From August 1 to October 31, citizens of Syria, Yemen and Libya will be eligible for a one-year United Arab Emirates residency visa (regardless of their current visa status) as part of an amnesty.

This means that any citizen from these three countries who is living illegally anywhere in the United Arab Emirates (UAE) can fix their legal status. This is part of the amnesty which has been designed to help those from war-struck countries.

And, the amnesty is not limited to refugees. ANYONE who is living illegally will be allowed to leave the country without any penalties. No ban will be issued in terms of re-entering the UAE. However, if they had entered the country illegally in the first place, a two-year ban will be issued on them.

Photo by CNN

This amnesty was announced around the same time the news on how immigrant children in the United States were being held in cages was making headlines worldwide. Children were also separated from their parents, who had either entered or stayed in the country illegally.

A US federal judge Dana Sabraw had issued a deadline of July 10, 2018, for authorities to reunite parents with their children. However, hundreds of children are still waiting are in limbo.

These are examples of two countries and how they treat immigrants and people who have entered the country illegally. They are both implementing immigration and visa reforms, but, in very different manners.

The UAE is obviously taking a very friendly approach and is ensuring people are given a second chance. Illegal people who leave during the amnesty can still return with a legal status, and, there is proof of that considering UAE’s previous amnesties held in 2013 and 2007. The same outcome in the US is next to impossible, especially with the current administration.

UAE’s amnesty actually treats people, regardless of their legal status, as human beings and that’s commendable. Everyone deserves a second chance. People do not enjoy or vengefully stay illegally in the country to make the government angry, their tragic personal situations lead them to that status –  they need help from the government, not punishment.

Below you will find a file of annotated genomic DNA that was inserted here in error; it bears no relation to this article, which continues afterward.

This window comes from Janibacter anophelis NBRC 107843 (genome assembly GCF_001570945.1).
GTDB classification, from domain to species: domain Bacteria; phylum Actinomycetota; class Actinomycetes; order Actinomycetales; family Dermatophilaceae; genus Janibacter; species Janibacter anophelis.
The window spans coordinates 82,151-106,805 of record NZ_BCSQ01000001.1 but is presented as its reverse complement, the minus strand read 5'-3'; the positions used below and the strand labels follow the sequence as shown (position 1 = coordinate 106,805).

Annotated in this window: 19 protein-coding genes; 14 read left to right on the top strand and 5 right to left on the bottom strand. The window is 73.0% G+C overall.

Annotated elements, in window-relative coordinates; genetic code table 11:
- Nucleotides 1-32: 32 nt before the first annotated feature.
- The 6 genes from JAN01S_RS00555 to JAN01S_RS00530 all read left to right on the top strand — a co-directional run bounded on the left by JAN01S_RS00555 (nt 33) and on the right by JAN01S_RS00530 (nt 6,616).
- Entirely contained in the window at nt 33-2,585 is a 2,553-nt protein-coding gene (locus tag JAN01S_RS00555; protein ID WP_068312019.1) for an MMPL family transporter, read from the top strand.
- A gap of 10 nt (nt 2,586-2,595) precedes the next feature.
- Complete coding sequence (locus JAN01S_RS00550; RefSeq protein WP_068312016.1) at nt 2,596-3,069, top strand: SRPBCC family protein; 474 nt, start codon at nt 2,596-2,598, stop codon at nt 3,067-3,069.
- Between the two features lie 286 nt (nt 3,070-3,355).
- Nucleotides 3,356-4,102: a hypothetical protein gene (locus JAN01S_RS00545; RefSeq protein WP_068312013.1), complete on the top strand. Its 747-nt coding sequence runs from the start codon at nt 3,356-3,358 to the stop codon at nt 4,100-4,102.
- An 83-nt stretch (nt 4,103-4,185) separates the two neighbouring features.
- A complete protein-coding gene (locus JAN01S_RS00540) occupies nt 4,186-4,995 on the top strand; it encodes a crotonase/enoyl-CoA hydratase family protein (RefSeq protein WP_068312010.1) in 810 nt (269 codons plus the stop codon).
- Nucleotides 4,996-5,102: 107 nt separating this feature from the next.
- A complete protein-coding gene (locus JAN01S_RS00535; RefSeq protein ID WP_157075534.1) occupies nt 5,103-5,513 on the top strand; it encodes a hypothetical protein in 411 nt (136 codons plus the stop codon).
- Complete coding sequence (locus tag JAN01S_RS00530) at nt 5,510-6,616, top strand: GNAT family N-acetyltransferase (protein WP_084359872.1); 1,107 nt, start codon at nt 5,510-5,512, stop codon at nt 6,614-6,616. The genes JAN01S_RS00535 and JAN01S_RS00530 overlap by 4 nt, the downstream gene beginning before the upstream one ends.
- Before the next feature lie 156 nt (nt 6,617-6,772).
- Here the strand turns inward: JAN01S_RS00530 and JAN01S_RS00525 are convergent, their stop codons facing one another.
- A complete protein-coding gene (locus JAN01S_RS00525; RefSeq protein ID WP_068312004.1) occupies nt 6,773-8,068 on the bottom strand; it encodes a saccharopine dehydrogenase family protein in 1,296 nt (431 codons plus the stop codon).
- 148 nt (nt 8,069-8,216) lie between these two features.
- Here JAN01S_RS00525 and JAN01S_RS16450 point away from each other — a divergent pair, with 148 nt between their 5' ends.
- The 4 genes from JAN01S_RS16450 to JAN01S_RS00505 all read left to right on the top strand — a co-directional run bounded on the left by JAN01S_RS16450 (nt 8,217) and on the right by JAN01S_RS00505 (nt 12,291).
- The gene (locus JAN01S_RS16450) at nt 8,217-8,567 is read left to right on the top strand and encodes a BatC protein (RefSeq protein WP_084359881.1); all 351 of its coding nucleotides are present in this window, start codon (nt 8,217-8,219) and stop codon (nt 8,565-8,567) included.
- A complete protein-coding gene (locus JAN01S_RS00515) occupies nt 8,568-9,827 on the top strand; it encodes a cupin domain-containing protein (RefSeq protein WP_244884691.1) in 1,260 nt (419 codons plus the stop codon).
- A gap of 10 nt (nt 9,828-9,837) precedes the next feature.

For several years, I’ve been covering the stories of Syrian refugees in the UAE and when the amnesty was announced, I found many that were staying illegally in the country. They are excited to avail this amnesty and start a new chapter in their lives. Not having a legal status can really impact not only the parents’ lives, but, also their children.

If your family is illegal in the UAE, you can’t enroll them into school, you can’t rent a house, you can’t buy a car and you can’t even wire money without a valid UAE identification card. Now, with this amnesty, illegal residents have hope.

I think a similar amnesty can prove to be really helpful in other countries as well. Illegal people without a criminal offence should be given a second chance –  hear their case and see how you can help them become a contributing member to society again.

From August 1, I will be reporting live with updates on the amnesty and how citizens from Syria, Yemen and Libya are availing it. I will also be covering another part of the amnesty, in which recent widows are also eligible for a one-year residency visa.

Stay tuned.

  • The views expressed in this blog are my own and does not represent the views of my employer.